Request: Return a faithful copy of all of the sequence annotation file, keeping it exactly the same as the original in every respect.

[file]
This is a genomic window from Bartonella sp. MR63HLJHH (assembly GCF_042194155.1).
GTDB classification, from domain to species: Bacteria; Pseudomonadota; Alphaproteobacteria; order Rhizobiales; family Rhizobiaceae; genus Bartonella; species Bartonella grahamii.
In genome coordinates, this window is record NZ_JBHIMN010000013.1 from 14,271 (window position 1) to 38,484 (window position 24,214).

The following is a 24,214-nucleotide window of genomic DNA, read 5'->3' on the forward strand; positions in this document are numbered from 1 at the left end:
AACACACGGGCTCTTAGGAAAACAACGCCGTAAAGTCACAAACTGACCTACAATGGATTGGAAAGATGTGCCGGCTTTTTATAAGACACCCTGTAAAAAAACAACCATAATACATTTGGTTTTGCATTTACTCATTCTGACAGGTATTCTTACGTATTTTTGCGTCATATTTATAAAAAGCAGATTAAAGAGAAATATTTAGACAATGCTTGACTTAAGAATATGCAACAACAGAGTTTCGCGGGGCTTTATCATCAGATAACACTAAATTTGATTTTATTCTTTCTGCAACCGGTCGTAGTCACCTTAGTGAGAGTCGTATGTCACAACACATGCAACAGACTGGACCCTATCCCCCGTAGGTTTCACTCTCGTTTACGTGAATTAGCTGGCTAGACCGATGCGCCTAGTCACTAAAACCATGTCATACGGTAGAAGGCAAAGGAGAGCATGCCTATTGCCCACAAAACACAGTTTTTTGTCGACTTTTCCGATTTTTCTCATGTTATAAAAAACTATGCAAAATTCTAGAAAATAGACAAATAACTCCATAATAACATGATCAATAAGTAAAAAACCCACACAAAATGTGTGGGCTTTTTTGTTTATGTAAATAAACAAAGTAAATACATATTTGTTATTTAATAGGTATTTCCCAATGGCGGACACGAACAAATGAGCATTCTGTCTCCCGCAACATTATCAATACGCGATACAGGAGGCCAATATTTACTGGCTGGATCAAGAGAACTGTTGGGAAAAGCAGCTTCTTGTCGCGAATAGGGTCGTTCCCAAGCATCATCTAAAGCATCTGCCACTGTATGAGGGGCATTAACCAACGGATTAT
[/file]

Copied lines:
This is a genomic window from Bartonella sp. MR63HLJHH (assembly GCF_042194155.1).
GTDB classification, from domain to species: Bacteria; Pseudomonadota; Alphaproteobacteria; order Rhizobiales; family Rhizobiaceae; genus Bartonella; species Bartonella grahamii.
In genome coordinates, this window is record NZ_JBHIMN010000013.1 from 14,271 (window position 1) to 38,484 (window position 24,214).

The following is a 24,214-nucleotide window of genomic DNA, read 5'->3' on the forward strand; positions in this document are numbered from 1 at the left end:
AACACACGGGCTCTTAGGAAAACAACGCCGTAAAGTCACAAACTGACCTACAATGGATTGGAAAGATGTGCCGGCTTTTTATAAGACACCCTGTAAAAAAACAACCATAATACATTTGGTTTTGCATTTACTCATTCTGACAGGTATTCTTACGTATTTTTGCGTCATATTTATAAAAAGCAGATTAAAGAGAAATATTTAGACAATGCTTGACTTAAGAATATGCAACAACAGAGTTTCGCGGGGCTTTATCATCAGATAACACTAAATTTGATTTTATTCTTTCTGCAACCGGTCGTAGTCACCTTAGTGAGAGTCGTATGTCACAACACATGCAACAGACTGGACCCTATCCCCCGTAGGTTTCACTCTCGTTTACGTGAATTAGCTGGCTAGACCGATGCGCCTAGTCACTAAAACCATGTCATACGGTAGAAGGCAAAGGAGAGCATGCCTATTGCCCACAAAACACAGTTTTTTGTCGACTTTTCCGATTTTTCTCATGTTATAAAAAACTATGCAAAATTCTAGAAAATAGACAAATAACTCCATAATAACATGATCAATAAGTAAAAAACCCACACAAAATGTGTGGGCTTTTTTGTTTATGTAAATAAACAAAGTAAATACATATTTGTTATTTAATAGGTATTTCCCAATGGCGGACACGAACAAATGAGCATTCTGTCTCCCGCAACATTATCAATACGCGATACAGGAGGCCAATATTTACTGGCTGGATCAAGAGAACTGTTGGGAAAAGCAGCTTCTTGTCGCGAATAGGGTCGTTCCCAAGCATCATCTAAAGCATCTGCCACTGTATGAGGGGCATTAACCAACGGATTAT